FOVEF Field Of View Equivalency Factor. It's technically NOT the same as FOV Crop, where there is a physical portion of the Image Circle of the lens that is not covered by the sensor. Instead, FOVEF covers ALL equivalencies of focal length, where you can have a physical crop or simply have a theoretical "crop". In any case, it is probably best to think in terms of the FOV Crop as a "Focal Length Equivalency" rather than actual crop.
Front-Illuminated CCD FCCD. This is a CCD which was typically found in DSLRs. Light (i.e., many many photons) strikes the CCD on the front of it, which stimulates electrons into photoelectrons. However, with this kind of construction and process, it will suffer inferior Quantum Efficiency (i.e., many less photons are detected and a majority of them "bounce" or reflect off the imager).
G (Nikon) A Nikon designation name, meaning the lens has no aperture ring on it, and the aperture is selected exclusively from the camera. However, these Nikon "G" lenses still have an aperture lever which must make correct contact with the appropriate camera.
GIF Graphic Interchange Format; .gif; pronounced "jiff". A file format which only supports 256 possible colors, but it is great for smaller graphics (such as emoticons, "smilies", or small animations) that do not require a wide selection of colors in order to be properly displayed. GIFs should NOT be used for image storage from your digital camera. However, you might want to consider using GIFs for your website if your images are small. CompuServe developed GIF in 1987.
GIF 89a Same as a GIF, only it allows for GIFs to be shown in sequences within one file (i.e., animations).
Grid Referring to digital photography, this is in reference to an overlay you will see on your LCD Monitor as well as through your veiwfinder on your focusing screen. Grids are generally used for obtaining a level image, but also can help framing difficulties.
Grip One of the more controversial accessories for a DSLR, a grip is a very welcome accessory for cameras which don't have the robust built-in extension gripping power of the flagship DSLRs from Canon and Nikon. The reason why this accessory is controversial, is because camera manufacturers (specifically directed to Canon and Nikon) create a new grip for each new DSLR they produce, resulting in the consumer being forced to buy the new accessary, instead of using the previous grip.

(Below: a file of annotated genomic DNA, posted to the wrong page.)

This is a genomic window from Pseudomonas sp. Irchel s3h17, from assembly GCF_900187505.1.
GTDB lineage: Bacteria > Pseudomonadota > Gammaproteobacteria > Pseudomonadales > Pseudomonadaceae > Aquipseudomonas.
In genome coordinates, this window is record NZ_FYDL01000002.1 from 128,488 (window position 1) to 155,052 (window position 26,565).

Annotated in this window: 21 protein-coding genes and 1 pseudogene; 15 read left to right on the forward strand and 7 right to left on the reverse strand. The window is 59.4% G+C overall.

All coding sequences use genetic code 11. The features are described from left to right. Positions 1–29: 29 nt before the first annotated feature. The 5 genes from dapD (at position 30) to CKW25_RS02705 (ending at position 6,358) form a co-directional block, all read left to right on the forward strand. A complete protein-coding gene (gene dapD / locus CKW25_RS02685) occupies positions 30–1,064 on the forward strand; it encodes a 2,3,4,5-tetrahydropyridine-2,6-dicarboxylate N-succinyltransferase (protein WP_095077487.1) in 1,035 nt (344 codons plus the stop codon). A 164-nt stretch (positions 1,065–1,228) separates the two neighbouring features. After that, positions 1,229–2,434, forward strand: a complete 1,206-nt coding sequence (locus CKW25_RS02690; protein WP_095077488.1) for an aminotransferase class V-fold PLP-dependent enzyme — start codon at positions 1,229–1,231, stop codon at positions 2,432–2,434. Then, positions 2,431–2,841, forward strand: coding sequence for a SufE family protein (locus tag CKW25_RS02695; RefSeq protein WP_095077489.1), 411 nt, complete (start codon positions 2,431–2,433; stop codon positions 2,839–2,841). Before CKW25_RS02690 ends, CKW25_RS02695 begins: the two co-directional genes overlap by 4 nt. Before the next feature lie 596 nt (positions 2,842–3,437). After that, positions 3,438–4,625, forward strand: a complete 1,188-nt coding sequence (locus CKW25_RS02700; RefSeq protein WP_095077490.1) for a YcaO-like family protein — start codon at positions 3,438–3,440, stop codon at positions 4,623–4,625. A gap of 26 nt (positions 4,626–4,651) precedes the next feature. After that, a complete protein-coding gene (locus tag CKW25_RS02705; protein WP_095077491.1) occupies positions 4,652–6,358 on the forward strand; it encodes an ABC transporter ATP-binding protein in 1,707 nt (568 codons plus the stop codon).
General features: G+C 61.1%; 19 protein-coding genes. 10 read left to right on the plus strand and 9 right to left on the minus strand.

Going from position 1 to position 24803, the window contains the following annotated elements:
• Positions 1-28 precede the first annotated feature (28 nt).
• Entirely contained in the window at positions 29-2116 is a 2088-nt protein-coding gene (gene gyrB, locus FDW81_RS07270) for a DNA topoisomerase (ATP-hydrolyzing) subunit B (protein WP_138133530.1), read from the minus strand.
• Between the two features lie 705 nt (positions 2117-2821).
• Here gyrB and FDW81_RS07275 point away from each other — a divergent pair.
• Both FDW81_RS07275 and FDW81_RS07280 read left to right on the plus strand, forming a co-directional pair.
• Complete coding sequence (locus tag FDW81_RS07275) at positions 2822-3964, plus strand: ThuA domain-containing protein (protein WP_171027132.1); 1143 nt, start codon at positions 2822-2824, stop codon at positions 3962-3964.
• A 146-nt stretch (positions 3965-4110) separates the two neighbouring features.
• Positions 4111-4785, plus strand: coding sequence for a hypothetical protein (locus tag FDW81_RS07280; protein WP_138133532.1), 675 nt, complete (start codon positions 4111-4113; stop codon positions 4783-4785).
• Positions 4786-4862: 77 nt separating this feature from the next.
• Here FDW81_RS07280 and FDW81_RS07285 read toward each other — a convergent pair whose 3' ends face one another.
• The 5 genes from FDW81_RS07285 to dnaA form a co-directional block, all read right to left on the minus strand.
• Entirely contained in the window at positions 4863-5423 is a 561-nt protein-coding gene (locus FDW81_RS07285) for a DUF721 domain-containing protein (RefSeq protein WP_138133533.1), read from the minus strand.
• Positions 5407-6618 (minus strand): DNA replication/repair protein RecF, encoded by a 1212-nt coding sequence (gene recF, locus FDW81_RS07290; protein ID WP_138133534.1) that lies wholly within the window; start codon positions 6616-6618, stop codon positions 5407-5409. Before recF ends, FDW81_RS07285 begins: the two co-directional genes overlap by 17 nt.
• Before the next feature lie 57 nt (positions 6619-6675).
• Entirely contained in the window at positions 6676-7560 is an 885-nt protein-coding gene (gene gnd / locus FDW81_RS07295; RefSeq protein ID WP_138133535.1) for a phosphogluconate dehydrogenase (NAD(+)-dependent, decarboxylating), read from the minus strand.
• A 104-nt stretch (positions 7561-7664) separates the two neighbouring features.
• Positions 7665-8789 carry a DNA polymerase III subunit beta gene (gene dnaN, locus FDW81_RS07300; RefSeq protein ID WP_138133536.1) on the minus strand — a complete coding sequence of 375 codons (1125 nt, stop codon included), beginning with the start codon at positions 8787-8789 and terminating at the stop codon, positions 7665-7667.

Grip variances are very minimal (because camera manufacturers change them just enough to keep consumers buying a new grip every single time while keep manufacturing costs to a bare minimum for the slight aesthetic change) and it is an absolute waste of material to make a completely new grip for every new DSLR coming out. Grip prices have remained steady with Nikon being around $350, while Canon is usually about $250.
HD High Definition. Normally, you'd see this term used when viewing a Blu-ray movie, but over the years, camera manufacturers have integrated video capture along with the still camera. There are benefits to this. As imagers are getting more advanced, having much less interference and noise than before, it is possible to take HD video with very good results. HD is generally considered to be a minimum resolution of 1280 x 720p, and commonly 1920 x 1080i or 1920 x 1080p.
Histogram This term isn't specific to photography, but when you mention the word histogram to photographers and those in digital photography, it will be in reference to a graphical display of collected light data of numeric value, and then translated to something more visible for viewing and interpretation. Of course, histograms can sometimes be misleading in extreme lighting situations, such as capturing images where there is a lot of reflected light. Snow, for example.
Hot Pixel Basically the opposite of a Dead Pixel, a hot pixel is a picture element which is inappropriately overcharged with light due to a malfunction. Hot pixels will be fairly easy to observe, since they will (or should) appear in most of your images, taken at various shutter speed settings, and will appear in the same area. If these pixels do not appear in the same, and appear randomly, then you probably have a Noise issue.
Hot Shoe This is an area on your camera which is used mostly for flash units (Nikon calls them Speedlights) but can be potentially used for other accessories.
HSM (Sigma) Hyper Sonic Motor. This is the same type of technology as Canon's USM and Nikon's SWM. Sigma's more higher-end lenses have this designation.